By Max Elbaum
Published in The Sixties: A Journal of History, Politics and Culture, October 2018
Cuban revolution in America: Havana and the making of a United States left, 1968-1992, by Teishan A. Latner, Chapel Hill, NC, The University of North Carolina Press, 2018, xiv + 368 pp., US $39.95 (hardcover), ISBN 9781469635460
Teishan Latner’s groundbreaking book on a quarter century of interactions between the Cuban Revolution and U.S. radicals begins with a provocative claim: “From 1959 until well after the decline of the Cold War, the Cuban revolutionary project remained the most consistent foreign influence on left-wing radicalism in the United States” (6). In the five meticulously researched chapters that follow, Latner presents an impressive array of evidence to back up that thesis.
The first of these chapters – “Venceremos Means ‘We Will Win'” (27) – focuses on the experience of the Venceremos Brigade, the still-existing project which since 1969 has taken thousands of North Americans to Cuba to work, learn and deepen their commitment to international solidarity and radical activism. Latner’s recounting moves easily back and forth between big picture assessments of the political context in which the Brigade functioned and individual stories told by Brigade participants about their experience. The combination paints a vivid picture of how transformative spending time in Cuba was for many brigadistas. Likewise it conveys the way the Brigade’s impact rippled outward to affect the direction of broad circles on the U.S. left (while arousing the ire of the U.S. government and right-wing Cubans émigrés.)
This chapter tackles the knotty debates that unfolded within and around the Brigade as to “what women’s liberation should look like in socialist society” (63). It recounts the “pattern of antigay discrimination and homophobic antagonism” that existed in both Cuba and the Venceremos Brigade during the 1960s and traces the ups and downs between that period and the time when “like the Cuban government, the Brigade’s leadership eventually jettisoned its overtly antigay stance” (67).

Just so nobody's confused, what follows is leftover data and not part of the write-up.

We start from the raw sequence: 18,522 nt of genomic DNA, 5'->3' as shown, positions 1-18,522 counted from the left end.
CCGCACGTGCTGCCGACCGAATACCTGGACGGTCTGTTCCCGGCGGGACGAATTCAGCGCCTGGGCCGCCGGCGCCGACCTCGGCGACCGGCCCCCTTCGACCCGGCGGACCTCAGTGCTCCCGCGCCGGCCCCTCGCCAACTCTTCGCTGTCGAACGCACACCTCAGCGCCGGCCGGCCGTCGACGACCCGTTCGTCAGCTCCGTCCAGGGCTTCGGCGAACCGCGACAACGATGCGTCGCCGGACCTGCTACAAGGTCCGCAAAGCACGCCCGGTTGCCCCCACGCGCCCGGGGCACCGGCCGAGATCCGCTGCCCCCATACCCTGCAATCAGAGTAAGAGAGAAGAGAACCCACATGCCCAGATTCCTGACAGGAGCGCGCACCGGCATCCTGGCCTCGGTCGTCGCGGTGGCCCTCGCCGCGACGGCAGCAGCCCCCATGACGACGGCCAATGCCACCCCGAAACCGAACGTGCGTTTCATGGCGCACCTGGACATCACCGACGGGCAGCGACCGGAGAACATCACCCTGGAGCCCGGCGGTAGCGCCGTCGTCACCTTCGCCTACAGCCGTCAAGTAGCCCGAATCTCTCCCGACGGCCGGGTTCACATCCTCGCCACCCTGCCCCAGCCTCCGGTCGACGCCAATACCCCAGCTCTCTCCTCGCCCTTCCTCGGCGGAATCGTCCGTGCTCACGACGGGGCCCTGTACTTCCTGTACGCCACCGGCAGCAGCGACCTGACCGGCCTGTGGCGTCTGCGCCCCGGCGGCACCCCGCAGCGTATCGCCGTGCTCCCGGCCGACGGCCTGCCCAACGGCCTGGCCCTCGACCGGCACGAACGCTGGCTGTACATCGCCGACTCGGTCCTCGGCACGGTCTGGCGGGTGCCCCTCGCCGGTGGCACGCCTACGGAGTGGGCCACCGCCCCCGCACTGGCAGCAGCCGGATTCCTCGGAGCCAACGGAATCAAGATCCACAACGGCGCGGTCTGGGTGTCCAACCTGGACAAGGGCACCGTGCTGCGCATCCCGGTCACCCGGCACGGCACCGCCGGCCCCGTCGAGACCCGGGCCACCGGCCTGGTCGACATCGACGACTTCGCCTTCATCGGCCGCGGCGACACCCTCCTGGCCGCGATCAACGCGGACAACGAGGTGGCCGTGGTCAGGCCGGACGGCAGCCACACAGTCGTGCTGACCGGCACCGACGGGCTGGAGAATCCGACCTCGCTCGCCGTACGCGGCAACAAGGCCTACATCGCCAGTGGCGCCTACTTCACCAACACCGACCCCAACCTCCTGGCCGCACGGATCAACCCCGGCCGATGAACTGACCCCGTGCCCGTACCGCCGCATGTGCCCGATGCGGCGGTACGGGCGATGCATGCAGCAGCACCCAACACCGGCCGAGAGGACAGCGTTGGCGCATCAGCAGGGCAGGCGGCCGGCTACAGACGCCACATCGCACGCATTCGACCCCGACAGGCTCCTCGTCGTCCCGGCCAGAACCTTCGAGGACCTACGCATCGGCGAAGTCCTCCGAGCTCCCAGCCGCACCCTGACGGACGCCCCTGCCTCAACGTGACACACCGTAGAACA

A special strength of this chapter, which is carried through in the book as a whole, is the attention paid to the racial politics that swirled around and within the Brigade and Cuban- Brigade relations. The fight against racism – in the U.S. and across the globe – was a central axis of politics from the time of the Brigade’s formation forward. Latner details the differences between the approach of the Cubans and large numbers of U.S. brigadistas and the tensions over race and racism among the brigadistas themselves:
“”African American, Asian American and Latino/a brigadistas, in particular, formed themselves into racial caucuses within the Brigade to discuss the meaning of the Cuban Revolution in relation to their own political subject status as racialized groups within the U.S. nation… The Cubans were generally uneasy with the use of race as a political organizing principle in the camps… Coverage of the group in Granma tended to highlight the multiracial composition of the brigades, making almost no mention of racial tensions… The Cuban government’s guiding framework…prescribed that racism and racial inequality could be ameliorated only with the eradication of capitalism…… This theoretical position, some black American brigadistas argued, allowed some white Americans in the brigades to conveniently rationalize their pushing of the ‘race question’ aside in favor of class struggle, allowing them to escape the implications of their own racial position as beneficiaries of white-supremacist society” (59-61).